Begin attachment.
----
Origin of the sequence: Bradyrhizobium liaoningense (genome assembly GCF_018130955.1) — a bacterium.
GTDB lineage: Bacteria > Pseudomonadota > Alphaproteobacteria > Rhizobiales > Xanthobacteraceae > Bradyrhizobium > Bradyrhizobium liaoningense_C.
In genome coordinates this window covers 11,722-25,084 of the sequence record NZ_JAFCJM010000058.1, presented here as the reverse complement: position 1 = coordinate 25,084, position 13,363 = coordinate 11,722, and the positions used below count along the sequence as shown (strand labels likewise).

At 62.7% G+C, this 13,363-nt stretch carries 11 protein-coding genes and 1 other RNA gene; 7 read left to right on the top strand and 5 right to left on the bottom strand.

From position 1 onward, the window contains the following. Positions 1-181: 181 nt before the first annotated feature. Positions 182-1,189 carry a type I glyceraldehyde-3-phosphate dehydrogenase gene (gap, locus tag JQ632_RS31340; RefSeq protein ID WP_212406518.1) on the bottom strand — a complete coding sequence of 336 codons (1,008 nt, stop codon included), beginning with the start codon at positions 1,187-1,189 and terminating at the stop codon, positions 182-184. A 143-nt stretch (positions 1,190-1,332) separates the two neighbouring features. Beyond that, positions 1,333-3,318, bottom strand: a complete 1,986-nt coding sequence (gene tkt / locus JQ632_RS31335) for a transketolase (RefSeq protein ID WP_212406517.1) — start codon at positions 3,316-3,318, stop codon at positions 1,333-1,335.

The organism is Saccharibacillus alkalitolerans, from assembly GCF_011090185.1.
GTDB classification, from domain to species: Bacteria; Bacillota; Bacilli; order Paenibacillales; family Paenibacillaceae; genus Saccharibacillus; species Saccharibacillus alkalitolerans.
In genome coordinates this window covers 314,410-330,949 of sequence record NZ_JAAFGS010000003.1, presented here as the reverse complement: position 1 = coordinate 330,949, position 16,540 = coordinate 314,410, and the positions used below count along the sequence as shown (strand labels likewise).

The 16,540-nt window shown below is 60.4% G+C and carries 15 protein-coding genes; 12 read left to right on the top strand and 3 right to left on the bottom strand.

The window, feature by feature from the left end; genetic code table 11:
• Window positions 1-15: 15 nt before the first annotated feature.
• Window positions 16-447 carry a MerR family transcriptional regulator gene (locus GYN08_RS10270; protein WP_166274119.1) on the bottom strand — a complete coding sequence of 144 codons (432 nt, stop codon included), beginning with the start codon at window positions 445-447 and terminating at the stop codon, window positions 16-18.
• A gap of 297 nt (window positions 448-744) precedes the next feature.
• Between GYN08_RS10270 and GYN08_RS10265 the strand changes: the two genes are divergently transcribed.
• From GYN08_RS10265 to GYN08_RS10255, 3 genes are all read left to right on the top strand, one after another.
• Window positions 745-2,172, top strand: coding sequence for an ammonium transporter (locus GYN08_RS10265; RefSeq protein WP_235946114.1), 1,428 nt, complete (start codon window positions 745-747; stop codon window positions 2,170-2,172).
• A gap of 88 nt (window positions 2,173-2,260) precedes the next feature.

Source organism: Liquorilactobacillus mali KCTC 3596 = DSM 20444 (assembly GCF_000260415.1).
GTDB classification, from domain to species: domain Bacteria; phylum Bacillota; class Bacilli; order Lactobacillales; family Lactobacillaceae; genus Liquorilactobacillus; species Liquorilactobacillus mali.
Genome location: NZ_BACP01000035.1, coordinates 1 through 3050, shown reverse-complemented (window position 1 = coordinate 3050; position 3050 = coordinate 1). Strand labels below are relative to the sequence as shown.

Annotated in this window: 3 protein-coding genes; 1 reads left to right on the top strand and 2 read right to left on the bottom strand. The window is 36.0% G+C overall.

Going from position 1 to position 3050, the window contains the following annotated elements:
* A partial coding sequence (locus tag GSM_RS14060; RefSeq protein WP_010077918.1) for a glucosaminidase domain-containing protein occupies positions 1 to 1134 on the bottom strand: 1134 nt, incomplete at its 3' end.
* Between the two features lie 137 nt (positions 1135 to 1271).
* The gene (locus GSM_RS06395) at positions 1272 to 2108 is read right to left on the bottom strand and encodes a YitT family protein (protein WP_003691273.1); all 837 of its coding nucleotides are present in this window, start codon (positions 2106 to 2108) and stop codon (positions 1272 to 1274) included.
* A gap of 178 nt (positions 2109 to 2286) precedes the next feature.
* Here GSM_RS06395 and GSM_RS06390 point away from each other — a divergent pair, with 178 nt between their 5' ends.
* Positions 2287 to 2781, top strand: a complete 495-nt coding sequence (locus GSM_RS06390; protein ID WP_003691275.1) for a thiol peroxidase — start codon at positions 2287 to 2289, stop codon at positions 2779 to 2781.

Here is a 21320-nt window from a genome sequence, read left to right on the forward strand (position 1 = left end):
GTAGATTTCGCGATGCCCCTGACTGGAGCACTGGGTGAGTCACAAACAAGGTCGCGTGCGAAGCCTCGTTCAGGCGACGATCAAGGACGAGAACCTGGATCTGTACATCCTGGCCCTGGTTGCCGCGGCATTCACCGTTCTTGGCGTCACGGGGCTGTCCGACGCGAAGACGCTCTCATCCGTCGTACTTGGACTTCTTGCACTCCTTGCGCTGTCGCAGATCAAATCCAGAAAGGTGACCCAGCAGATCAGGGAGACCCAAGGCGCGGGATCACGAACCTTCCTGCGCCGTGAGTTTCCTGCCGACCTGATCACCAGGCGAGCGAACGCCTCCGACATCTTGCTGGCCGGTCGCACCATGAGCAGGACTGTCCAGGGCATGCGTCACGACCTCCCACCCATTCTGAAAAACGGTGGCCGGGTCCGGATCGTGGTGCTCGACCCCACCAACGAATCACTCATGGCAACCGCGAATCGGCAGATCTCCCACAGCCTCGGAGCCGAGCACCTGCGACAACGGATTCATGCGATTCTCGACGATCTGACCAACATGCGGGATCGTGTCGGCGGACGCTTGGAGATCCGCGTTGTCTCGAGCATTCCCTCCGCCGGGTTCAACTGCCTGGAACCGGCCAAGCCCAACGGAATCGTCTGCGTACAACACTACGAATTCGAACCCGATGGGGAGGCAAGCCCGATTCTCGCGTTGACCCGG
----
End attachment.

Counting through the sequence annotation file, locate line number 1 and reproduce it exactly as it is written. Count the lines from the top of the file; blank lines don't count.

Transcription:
Origin of the sequence: Bradyrhizobium liaoningense (genome assembly GCF_018130955.1) — a bacterium.